This story in the U.K.'s Times Online is racing around the interwebs. Google "BMW 520d" and note how many pages deep it goes. Two goofballs journalists took a road trip, one in a Prius and the other in a BMW 520d. The BMW purportedly got about 4 percent better gas mileage than the "gas guzzling" Prius, which amazingly only managed a dismal 40 mpg. Coincidentally, that is exactly what our Prius got on a road trip last summer, which was not only jammed with people and camping gear but also had a giant cargo carrier strapped to the roof! Odd how the Prius always manages to lose these contests ... unless they're performed by independent third parties like Consumer Reports (Prius: 44 mpg, TDI Jetta: 34). The Prius has set the bar and competitors are finally going after it. This is how homo sapiens are. This is what motivates them to build skyscrapers and airliners. For the first time in human history, they are finally competing over green issues, which is all good. The following story carefully orchestrated farce is, in reality, a tribute to the Prius engineering that kicked this whole show off. Somebody has a serious case of mileage envy.
SCOTUS decreed that the U.S. EPA must decide whether the climate-change effects of carbon dioxide endanger public health, and, at long last, the agency is moving on that decision — kinda. In a letter to …
Early in this L.A. Times piece, reporter Alan Zarembo characterizes Roger Pielke Jr.’s views as follows: His research has led him to believe that it is cheaper and more effective to adapt to global warming …
Climate Progress is the title of my blog posts' main home, as much as the "progress" part strains credulity at times. I only see two major quantitative areas of sustained progress: clean energy deployment (especially in Europe) and private sector clean-tech funding. Those folk at Clean Edge, who wrote the best 2007 book on clean tech, The Clean Tech Revolution, have quantified these gains -- and made predictions about the future -- in a new report you can read here. Some interesting factoids:
When businesses dip a toe in the rising sea of corporate action on climate change, the first box they check before diving in involves tabulating their own greenhouse-gas inventory. In getting your corporate house in order, the first step is defining where your yard ends and your neighbor's begins. The good news: There is a clearly accepted international standard providing guidance to companies sorting "what's in" and "what's out" for their GHG inventory. The Greenhouse Gas Protocol: A Corporate Accounting and Reporting Standard is the playbook everyone is working from. The bad news: Some issues are more clearly defined in the guidance than others, leaving individual companies to sort out their own best way forward. Emissions from employee commutes are one such gray area. In these early days, how leading companies come down on this issue is critically important in setting a precedent. The GHG Protocol does provide general guidance on this issue, but more specific direction is needed.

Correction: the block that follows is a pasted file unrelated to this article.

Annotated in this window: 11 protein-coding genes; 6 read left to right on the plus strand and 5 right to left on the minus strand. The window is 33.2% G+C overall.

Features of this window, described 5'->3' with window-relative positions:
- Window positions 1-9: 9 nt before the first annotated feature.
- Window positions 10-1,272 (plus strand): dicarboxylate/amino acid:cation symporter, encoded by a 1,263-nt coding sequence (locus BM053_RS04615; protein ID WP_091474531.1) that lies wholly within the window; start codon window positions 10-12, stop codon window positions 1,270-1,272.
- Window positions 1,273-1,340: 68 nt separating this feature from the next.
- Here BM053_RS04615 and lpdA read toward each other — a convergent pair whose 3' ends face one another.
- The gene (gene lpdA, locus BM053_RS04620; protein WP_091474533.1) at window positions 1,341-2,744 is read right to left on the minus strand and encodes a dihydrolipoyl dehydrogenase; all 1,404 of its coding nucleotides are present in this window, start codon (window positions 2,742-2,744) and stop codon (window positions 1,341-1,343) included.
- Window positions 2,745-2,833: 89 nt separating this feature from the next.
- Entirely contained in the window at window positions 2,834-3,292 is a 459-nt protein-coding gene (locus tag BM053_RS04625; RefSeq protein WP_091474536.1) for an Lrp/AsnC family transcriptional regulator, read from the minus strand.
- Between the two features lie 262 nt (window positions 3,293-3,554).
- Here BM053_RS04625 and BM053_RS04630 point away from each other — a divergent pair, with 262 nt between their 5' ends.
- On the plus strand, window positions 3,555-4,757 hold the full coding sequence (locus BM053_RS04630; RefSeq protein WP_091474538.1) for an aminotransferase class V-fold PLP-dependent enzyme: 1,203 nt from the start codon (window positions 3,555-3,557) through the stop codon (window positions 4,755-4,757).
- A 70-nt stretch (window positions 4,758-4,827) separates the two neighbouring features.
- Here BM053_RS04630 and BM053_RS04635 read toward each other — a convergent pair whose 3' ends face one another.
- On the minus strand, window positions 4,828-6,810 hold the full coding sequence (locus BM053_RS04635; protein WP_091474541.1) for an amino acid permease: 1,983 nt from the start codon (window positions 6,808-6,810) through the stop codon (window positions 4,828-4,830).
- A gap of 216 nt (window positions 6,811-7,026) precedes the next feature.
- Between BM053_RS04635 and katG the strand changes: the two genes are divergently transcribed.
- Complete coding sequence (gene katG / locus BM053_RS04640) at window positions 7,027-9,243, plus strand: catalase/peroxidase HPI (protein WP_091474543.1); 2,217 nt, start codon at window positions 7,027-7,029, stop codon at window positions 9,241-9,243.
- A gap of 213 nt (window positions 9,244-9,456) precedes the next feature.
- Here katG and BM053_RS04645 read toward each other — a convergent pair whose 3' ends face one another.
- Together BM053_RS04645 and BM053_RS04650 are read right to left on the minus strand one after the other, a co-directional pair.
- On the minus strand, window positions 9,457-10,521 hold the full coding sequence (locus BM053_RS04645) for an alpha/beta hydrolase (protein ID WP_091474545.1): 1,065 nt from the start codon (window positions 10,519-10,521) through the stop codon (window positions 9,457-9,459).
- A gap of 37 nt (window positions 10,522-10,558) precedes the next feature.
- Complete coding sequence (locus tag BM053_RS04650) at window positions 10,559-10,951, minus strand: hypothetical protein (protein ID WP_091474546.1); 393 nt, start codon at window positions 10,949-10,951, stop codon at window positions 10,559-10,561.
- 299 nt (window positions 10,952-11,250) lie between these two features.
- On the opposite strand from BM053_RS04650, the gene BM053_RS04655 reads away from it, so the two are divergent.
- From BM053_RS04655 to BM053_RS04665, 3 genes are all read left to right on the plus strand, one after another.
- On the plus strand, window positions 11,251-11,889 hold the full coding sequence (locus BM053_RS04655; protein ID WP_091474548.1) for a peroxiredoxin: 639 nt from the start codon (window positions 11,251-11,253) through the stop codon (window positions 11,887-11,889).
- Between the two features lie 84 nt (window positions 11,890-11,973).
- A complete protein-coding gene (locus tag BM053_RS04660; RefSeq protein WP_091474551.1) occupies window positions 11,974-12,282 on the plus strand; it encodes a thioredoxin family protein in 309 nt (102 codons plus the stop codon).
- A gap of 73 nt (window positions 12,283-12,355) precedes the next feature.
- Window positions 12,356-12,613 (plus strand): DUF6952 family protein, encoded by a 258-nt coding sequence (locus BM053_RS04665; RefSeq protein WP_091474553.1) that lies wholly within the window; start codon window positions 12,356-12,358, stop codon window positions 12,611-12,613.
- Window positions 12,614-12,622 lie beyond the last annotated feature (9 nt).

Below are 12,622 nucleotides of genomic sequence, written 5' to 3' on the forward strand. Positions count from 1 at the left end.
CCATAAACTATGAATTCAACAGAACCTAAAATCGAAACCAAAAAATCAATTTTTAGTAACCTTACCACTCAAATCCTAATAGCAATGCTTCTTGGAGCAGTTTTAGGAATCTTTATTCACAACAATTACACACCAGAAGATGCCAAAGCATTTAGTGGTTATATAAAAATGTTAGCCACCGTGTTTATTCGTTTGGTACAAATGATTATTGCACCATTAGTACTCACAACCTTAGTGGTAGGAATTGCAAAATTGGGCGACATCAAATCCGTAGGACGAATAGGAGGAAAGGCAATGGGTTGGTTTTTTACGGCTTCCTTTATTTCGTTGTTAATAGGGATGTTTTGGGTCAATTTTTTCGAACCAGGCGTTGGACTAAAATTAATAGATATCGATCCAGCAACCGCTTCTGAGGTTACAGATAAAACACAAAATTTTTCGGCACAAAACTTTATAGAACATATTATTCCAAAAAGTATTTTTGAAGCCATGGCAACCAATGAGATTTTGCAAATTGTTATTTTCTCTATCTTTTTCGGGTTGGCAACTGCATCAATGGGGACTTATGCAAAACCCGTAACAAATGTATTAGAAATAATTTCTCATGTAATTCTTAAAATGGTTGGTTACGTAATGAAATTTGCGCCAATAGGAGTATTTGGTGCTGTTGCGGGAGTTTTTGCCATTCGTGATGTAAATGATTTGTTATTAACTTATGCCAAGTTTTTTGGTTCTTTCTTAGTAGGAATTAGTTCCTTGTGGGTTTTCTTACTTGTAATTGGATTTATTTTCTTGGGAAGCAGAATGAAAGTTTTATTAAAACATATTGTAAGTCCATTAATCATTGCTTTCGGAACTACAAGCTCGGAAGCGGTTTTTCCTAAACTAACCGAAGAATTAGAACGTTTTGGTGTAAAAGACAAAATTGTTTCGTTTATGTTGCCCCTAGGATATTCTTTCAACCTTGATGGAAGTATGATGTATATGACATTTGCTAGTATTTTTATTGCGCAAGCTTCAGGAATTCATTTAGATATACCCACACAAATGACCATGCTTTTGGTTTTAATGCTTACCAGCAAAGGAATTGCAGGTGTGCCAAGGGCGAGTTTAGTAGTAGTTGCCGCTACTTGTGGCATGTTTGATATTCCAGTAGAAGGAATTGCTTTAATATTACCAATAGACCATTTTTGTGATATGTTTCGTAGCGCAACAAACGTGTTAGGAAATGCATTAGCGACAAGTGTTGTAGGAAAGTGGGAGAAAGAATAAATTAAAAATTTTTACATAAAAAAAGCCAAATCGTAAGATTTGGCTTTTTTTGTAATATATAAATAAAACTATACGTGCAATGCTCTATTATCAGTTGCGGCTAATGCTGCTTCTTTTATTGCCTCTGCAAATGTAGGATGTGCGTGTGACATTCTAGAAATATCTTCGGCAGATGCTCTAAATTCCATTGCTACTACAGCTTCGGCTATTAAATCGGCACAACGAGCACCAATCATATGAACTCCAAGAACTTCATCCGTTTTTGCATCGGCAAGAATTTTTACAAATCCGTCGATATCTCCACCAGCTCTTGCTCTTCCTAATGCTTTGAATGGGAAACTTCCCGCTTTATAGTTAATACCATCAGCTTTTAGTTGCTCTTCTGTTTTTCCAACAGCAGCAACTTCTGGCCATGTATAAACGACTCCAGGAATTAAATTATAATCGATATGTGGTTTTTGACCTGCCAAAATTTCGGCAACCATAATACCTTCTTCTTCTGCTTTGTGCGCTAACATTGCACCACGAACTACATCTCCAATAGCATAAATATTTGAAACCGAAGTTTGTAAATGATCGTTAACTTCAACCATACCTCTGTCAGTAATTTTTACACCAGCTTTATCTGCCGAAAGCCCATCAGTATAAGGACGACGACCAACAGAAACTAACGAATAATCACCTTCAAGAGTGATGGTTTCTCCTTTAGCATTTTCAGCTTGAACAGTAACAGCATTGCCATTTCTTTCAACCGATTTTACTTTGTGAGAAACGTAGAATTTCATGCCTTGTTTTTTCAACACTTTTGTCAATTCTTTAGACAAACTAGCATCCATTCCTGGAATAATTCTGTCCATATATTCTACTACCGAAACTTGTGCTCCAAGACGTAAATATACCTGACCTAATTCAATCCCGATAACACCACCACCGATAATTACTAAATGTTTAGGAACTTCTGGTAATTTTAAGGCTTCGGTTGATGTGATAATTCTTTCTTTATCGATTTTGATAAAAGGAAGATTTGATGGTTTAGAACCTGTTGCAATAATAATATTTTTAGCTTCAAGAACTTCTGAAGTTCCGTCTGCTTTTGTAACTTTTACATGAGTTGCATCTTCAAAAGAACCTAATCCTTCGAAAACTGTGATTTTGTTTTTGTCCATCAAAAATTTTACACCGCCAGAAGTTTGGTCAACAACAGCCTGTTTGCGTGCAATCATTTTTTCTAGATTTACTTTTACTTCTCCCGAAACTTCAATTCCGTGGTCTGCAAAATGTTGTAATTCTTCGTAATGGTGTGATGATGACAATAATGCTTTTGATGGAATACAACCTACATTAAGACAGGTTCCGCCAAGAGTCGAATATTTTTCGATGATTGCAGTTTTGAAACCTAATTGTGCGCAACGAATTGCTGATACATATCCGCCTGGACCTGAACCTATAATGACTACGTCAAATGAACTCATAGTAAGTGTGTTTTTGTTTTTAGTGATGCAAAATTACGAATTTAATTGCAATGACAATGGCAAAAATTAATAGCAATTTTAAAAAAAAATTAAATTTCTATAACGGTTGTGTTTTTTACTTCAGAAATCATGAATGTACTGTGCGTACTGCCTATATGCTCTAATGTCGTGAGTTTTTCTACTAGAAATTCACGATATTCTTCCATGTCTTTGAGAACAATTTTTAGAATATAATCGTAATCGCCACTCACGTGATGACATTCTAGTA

John Hofmeister, President of Shell Oil Company, was on Charlie Rose Tuesday night. About 22 minutes into the segment, he says the following [my own transcription]: If we don't drill more in this country, I am quite concerned about civil disturbances in our urban areas because of the price of fuel. ... I was meeting in Los Angeles with mayor Villaraigosa and I asked him a specific question because I lived there during the Rodney King civil disturbances. [I] said, "How is the mood in the hood based upon the price of gasoline compared to the mood in the hood at the time of the Rodney King disturbances?" He said it's threshold. Let us drill or those people will act all crazy again! You know how they can be when it comes to things like this. And they say environmentalists are alarmist.
Two large solar-power projects were proposed in Southern California this week that together could provide up to 500 megawatts of power, just over half the state’s current solar capacity and enough to provide electricity to …
This is a guest post by Monica Prasad, who wrote an op-ed in Tuesday's New York Times called "On Carbon: Tax, Don't Spend." It elicited responses from David Roberts and Charles Komanoff.
The first follow-up to my recent post on carbon policy details. First, a note to non-carbon-wonks: "Additionality" is a term of art in the world of carbon policy. It describes the degree to which a given activity causes additional carbon reductions -- the idea being that we shouldn't pay for carbon reductions that were going to occur anyway. As a fantastic oversimplification, suppose your car broke down and you had to ride your bike to work. The principle of additionality says you shouldn't be paid for the carbon you didn't emit. (You would have ridden anyway -- what choice did you have?) But if there's an increment of money that would tip you over into getting rid of your car and always riding your bike, that's additional. Theoretically, great idea. Practically? Stupid. To understand why, go back to the test I posited in my earlier post: Does the metric increase or decrease the rate at which we invest capital to lower GHG emissions? The answer for additionality is not what you'd expect, for rather subtle reasons. First off, let's note a couple truths:
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